6 Ways to Develop Self-Awareness and Build the Career of your Dreams
I have a friend who’s a couple of years older than me. When we were growing up together, I looked-up to him because he was always a step or two ahead of me. As we finished high school, our paths began to drift apart. I went to college, worked a part-time job, completed a few internships, and started to figure out what I wanted to do with my life. Meanwhile, my friend finished up his undergraduate degree and, having never held so much as a part-time job, decided that he needed to go to graduate school. He finished his first master’s degree and started to get some experience in his chosen field, only to realize that he strongly disliked the work.
By this point, I was moving to Chicago to pursue my first job at a startup, having worked in larger companies while I finished my undergraduate degree. My friend went back for a second master’s degree, and now he’s trying to get an entry-level job in a field he thinks that he’ll like with the burden of over $150,000 in loan debt on his back.
Whenever we get together he asks me, “How did you do it? How did you get into a field you love and not come out of school with a load of debt?”
The short answer is self-awareness.
Self-awareness helps you plot the shortest course to happiness in your life; it keeps you from wasting time pursuing things that you aren’t passionate about and it helps you focus on the things that matter most to you.
So how can you develop self-awareness? How can you put yourself on a career path that is right for you? Here are some things that anyone—regardless of income, education level, or age—can do to build self-awareness.
[bctt tweet="6 Ways to Develop #SelfAwareness and Build the Career of your Dreams, by @KarlLHughes" username="StartupInst"]
Strategies for Developing Self-Awareness:
1. Try a variety of jobs
In college I made milkshakes at Chick-fil-A, delivered catering orders for a sandwich shop, tested washing machines at GE, pitched at business plan competitions, ran a couple of half-marathons, helped lead an engineering fraternity, and taught myself to make websites. It took me six and a half years to finish my undergraduate degree but, by the time I got out, I had tried enough things so that I knew what I did and didn’t want in my career.
Think of your life as a lean startup—experiment with as many jobs as you can in short stints like internships or temporary positions to get a better idea of what you really like and don’t like.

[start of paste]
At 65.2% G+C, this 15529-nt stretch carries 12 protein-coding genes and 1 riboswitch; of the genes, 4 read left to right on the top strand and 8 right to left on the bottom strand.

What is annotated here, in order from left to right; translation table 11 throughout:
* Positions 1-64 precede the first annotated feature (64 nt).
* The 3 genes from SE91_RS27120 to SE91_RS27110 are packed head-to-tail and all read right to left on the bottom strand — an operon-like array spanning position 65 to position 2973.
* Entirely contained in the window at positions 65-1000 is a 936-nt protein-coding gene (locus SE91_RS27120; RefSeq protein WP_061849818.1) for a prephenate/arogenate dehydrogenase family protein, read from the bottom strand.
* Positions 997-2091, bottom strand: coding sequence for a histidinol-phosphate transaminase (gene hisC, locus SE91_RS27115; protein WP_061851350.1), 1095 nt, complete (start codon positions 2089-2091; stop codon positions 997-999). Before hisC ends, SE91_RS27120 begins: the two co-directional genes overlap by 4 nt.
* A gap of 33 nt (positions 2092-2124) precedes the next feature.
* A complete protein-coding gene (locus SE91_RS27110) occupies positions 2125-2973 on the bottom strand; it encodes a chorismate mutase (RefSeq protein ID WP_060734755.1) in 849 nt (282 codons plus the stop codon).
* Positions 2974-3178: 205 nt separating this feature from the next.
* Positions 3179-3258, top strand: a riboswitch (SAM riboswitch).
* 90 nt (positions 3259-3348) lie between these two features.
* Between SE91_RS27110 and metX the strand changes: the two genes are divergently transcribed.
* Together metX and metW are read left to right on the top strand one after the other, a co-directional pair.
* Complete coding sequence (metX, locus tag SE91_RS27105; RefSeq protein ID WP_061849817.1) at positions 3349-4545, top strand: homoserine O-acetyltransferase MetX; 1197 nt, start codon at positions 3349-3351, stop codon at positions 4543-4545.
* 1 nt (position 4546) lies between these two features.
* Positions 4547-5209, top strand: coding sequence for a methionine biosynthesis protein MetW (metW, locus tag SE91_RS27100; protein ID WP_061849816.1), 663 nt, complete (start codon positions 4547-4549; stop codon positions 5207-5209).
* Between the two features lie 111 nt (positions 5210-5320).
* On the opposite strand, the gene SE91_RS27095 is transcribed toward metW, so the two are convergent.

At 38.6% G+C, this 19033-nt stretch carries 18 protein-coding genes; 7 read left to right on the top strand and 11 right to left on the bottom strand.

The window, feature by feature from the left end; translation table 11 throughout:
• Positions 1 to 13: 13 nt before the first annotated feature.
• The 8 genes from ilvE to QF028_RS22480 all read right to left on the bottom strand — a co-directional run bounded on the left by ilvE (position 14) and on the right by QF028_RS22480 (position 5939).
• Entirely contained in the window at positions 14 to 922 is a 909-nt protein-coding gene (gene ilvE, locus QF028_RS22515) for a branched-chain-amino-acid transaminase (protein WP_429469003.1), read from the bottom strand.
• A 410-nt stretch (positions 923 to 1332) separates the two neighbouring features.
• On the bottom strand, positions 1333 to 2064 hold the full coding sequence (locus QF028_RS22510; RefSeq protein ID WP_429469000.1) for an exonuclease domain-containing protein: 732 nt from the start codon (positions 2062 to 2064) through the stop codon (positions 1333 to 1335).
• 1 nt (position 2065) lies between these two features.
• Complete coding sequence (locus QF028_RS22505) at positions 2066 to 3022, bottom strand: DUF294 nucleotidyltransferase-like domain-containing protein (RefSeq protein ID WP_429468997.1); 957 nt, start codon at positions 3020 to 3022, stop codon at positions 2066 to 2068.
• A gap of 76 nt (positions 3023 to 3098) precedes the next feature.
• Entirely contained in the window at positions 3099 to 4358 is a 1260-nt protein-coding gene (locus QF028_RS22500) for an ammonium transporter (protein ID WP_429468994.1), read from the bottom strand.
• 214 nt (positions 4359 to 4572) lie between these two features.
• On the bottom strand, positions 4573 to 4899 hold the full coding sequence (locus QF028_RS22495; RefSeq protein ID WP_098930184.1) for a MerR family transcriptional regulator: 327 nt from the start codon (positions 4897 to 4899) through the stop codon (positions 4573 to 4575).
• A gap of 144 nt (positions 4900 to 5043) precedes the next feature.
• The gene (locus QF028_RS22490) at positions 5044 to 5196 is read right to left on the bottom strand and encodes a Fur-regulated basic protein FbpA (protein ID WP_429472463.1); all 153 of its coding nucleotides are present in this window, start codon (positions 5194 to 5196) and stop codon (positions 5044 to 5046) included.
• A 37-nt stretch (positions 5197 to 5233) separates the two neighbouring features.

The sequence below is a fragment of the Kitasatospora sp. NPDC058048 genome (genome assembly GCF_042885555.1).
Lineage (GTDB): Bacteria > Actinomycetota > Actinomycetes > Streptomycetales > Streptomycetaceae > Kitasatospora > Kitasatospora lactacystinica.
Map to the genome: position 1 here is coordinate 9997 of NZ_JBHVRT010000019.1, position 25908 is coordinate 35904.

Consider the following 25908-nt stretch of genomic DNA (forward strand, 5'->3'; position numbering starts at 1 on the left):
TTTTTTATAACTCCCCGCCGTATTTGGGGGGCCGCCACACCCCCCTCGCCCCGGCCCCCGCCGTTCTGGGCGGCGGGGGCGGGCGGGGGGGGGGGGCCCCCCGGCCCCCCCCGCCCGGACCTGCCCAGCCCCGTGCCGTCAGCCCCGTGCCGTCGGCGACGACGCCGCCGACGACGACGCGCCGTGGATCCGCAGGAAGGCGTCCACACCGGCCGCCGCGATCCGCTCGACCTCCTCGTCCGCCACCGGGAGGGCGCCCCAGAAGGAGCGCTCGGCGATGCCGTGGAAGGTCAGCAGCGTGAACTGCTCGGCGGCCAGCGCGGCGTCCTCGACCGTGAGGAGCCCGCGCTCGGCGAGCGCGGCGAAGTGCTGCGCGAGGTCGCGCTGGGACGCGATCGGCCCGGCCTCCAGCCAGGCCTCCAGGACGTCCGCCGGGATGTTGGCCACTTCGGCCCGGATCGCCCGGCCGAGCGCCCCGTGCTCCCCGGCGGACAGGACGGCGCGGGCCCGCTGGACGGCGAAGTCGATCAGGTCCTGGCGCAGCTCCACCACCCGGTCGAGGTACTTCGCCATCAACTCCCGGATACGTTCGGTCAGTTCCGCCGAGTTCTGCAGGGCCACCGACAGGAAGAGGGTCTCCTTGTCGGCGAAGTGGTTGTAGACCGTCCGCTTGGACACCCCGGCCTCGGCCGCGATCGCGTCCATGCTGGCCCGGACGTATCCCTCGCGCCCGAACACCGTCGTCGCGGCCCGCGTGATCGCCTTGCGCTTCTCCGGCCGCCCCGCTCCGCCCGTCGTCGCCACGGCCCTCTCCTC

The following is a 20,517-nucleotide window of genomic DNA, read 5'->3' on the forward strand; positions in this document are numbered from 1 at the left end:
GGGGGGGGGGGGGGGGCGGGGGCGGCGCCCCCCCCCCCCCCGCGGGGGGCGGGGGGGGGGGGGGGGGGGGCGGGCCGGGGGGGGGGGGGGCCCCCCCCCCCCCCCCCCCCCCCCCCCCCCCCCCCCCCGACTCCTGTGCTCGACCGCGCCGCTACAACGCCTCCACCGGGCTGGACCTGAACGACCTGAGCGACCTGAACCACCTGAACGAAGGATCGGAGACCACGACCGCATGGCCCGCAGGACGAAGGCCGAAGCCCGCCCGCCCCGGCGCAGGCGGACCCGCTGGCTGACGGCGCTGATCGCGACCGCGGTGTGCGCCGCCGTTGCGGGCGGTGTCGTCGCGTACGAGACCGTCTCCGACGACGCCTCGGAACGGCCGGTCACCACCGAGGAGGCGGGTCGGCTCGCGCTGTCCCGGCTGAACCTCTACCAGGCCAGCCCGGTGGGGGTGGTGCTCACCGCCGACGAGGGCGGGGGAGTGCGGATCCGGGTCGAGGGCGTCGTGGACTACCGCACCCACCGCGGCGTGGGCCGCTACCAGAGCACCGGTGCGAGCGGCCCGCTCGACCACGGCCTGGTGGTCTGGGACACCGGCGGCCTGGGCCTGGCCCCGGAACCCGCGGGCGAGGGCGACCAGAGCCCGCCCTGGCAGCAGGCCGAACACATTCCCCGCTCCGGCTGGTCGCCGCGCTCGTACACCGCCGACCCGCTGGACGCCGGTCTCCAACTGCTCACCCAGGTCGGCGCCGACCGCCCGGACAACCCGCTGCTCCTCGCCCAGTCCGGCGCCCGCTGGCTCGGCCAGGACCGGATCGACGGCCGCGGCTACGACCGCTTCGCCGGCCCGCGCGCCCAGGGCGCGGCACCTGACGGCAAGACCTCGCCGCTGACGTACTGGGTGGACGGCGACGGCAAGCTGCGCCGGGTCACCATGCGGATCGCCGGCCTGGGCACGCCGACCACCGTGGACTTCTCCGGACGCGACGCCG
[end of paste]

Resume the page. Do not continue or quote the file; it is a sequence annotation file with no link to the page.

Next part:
[bctt tweet="Think of your life as a #LeanStartup—experiment to find out what you really like —@KarlLHughes" username="StartupInst"]
2. Invest heavily in education only when you’re sure it’s necessary
Rather than enrolling in a full four-year degree, try taking a few classes at a community college, enrolling in an online course, or getting an internship in your future field. Education can be a great tool for advancing your earning power, but it can also be a very poor investment.
While I would never dissuade a passionate person from pursuing the education necessary to achieve their dream job, I would challenge them to consider whether they truly know exactly what their “dream job” is if they haven’t tried it out yet.
[bctt tweet="Invest heavily in education only when you’re sure it’s necessary, says @KarlLHughes" username="StartupInst"]
3. Don’t stay in roles that aren’t right for you
A toxic work culture that discourages employees from learning, experimenting, or improving themselves can actually hurt your self-awareness. It’s easy to lose sight of the things you are passionate about when you’re stuck in a job that’s not right for you.
If coming into work every day is a battle, it might be a good idea to start looking for a new role. Just remember that new roles sometimes open up internally as well, so this doesn’t necessarily mean you’ll have to change employers.
[bctt tweet="It’s easy to lose sight of what you're passionate about when you’re in the wrong job —@KarlLHughes" username="StartupInst"]
4. Ask for feedback from others
It’s hard to find people who will give you honest feedback, but this can be one of the best ways to build self-awareness. I don’t expect people to offer feedback to me, but I will intentionally ask them for it. I set up times—at least four times per year—to ask my coworkers what I could be doing better and what they think my strengths are. This direct feedback from people who see me every day has been key to building my self-awareness.
[bctt tweet="Feedback from others is key to building your #SelfAwareness, says @KarlLHughes" username="StartupInst"]
5. Take a personality test
One of the best things I did in college was read a book called “Now, Discover Your Strengths.” It confirmed my career choice to become an engineer, and encouraged me to focus on making my strengths as strong as they can be, rather than trying to shore up all my many weaknesses.
[bctt tweet="#NowDiscoverYourStrengths will encourage you to focus on your talents —@KarlLHughes " username="StartupInst"]
If you’ve never taken a personality test, I’d strongly suggest the Clifton StrengthsFinder or Myers-Briggs tests. They may simply validate traits you already knew you had, or you may learn something about yourself. Either way, they’re definitely worth the few minutes they take to complete.
What tips would you offer to professionals or students who are trying to develop their self-awareness? Leave a comment below or mention me on Twitter to keep the conversation going.